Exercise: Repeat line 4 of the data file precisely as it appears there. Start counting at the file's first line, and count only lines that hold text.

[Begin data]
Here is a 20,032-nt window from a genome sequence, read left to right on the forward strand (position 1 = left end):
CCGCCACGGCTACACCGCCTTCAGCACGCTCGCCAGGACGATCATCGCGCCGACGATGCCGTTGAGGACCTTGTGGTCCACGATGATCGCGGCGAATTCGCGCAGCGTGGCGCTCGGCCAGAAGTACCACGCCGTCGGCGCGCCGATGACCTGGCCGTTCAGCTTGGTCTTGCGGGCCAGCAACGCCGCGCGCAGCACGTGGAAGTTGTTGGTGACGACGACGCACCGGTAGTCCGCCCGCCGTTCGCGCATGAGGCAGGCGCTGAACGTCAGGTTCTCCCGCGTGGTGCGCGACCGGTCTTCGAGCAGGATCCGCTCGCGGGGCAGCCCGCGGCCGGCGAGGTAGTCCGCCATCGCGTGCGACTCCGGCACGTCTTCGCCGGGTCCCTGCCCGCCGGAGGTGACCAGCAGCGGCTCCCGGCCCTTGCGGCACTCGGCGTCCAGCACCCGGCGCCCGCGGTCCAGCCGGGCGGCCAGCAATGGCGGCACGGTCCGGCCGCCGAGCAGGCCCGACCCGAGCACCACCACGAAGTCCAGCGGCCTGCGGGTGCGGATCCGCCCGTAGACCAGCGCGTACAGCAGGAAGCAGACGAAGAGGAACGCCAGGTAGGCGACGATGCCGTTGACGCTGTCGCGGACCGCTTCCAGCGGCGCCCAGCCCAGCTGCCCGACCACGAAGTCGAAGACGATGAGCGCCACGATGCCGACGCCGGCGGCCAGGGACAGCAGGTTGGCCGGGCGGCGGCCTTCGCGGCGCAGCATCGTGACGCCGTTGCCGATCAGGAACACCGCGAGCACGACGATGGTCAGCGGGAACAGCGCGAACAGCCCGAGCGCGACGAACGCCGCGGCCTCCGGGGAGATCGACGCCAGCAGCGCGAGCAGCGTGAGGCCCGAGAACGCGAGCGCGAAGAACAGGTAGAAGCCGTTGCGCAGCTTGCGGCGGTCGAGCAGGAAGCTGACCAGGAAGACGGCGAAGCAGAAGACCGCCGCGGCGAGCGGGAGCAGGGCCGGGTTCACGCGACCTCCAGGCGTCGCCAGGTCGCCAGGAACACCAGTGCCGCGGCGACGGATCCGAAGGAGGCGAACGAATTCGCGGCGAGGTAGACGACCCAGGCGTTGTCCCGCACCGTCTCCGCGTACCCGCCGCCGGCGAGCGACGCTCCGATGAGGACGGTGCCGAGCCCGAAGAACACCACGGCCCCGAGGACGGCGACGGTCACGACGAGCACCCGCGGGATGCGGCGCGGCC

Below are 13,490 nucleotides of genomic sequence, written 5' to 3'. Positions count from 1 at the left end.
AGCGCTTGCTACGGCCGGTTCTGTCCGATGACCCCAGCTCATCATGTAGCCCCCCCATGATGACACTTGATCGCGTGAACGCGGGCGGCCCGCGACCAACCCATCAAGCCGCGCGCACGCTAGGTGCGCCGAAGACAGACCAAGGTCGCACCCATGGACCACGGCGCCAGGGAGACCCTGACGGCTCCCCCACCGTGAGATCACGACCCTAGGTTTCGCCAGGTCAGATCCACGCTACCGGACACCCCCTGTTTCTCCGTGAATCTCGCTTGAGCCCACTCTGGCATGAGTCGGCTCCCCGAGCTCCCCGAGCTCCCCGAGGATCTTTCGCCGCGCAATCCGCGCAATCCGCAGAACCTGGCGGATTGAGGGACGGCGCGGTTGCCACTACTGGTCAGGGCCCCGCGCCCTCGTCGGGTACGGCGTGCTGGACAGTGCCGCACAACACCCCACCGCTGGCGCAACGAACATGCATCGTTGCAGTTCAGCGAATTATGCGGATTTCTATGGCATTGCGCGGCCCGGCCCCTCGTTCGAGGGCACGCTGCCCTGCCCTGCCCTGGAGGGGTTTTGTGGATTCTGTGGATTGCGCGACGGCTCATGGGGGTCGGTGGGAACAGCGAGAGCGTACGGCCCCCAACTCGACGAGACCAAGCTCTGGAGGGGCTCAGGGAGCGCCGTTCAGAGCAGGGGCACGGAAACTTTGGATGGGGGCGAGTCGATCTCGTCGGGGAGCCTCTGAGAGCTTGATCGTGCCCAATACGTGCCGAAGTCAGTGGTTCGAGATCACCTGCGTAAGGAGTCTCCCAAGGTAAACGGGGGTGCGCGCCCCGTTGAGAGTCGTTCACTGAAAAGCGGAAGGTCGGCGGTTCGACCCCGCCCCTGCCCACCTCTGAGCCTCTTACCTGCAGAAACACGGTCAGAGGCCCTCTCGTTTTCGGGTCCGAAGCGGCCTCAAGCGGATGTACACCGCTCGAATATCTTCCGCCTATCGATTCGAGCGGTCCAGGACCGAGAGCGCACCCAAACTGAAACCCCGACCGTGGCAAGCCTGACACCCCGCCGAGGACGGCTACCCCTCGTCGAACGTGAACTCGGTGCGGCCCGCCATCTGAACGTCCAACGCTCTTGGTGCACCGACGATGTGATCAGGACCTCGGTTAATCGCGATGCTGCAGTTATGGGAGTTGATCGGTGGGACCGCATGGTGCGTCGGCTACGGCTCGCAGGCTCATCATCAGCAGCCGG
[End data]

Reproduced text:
AGCGCTTGCTACGGCCGGTTCTGTCCGATGACCCCAGCTCATCATGTAGCCCCCCCATGATGACACTTGATCGCGTGAACGCGGGCGGCCCGCGACCAACCCATCAAGCCGCGCGCACGCTAGGTGCGCCGAAGACAGACCAAGGTCGCACCCATGGACCACGGCGCCAGGGAGACCCTGACGGCTCCCCCACCGTGAGATCACGACCCTAGGTTTCGCCAGGTCAGATCCACGCTACCGGACACCCCCTGTTTCTCCGTGAATCTCGCTTGAGCCCACTCTGGCATGAGTCGGCTCCCCGAGCTCCCCGAGCTCCCCGAGGATCTTTCGCCGCGCAATCCGCGCAATCCGCAGAACCTGGCGGATTGAGGGACGGCGCGGTTGCCACTACTGGTCAGGGCCCCGCGCCCTCGTCGGGTACGGCGTGCTGGACAGTGCCGCACAACACCCCACCGCTGGCGCAACGAACATGCATCGTTGCAGTTCAGCGAATTATGCGGATTTCTATGGCATTGCGCGGCCCGGCCCCTCGTTCGAGGGCACGCTGCCCTGCCCTGCCCTGGAGGGGTTTTGTGGATTCTGTGGATTGCGCGACGGCTCATGGGGGTCGGTGGGAACAGCGAGAGCGTACGGCCCCCAACTCGACGAGACCAAGCTCTGGAGGGGCTCAGGGAGCGCCGTTCAGAGCAGGGGCACGGAAACTTTGGATGGGGGCGAGTCGATCTCGTCGGGGAGCCTCTGAGAGCTTGATCGTGCCCAATACGTGCCGAAGTCAGTGGTTCGAGATCACCTGCGTAAGGAGTCTCCCAAGGTAAACGGGGGTGCGCGCCCCGTTGAGAGTCGTTCACTGAAAAGCGGAAGGTCGGCGGTTCGACCCCGCCCCTGCCCACCTCTGAGCCTCTTACCTGCAGAAACACGGTCAGAGGCCCTCTCGTTTTCGGGTCCGAAGCGGCCTCAAGCGGATGTACACCGCTCGAATATCTTCCGCCTATCGATTCGAGCGGTCCAGGACCGAGAGCGCACCCAAACTGAAACCCCGACCGTGGCAAGCCTGACACCCCGCCGAGGACGGCTACCCCTCGTCGAACGTGAACTCGGTGCGGCCCGCCATCTGAACGTCCAACGCTCTTGGTGCACCGACGATGTGATCAGGACCTCGGTTAATCGCGATGCTGCAGTTATGGGAGTTGATCGGTGGGACCGCATGGTGCGTCGGCTACGGCTCGCAGGCTCATCATCAGCAGCCGG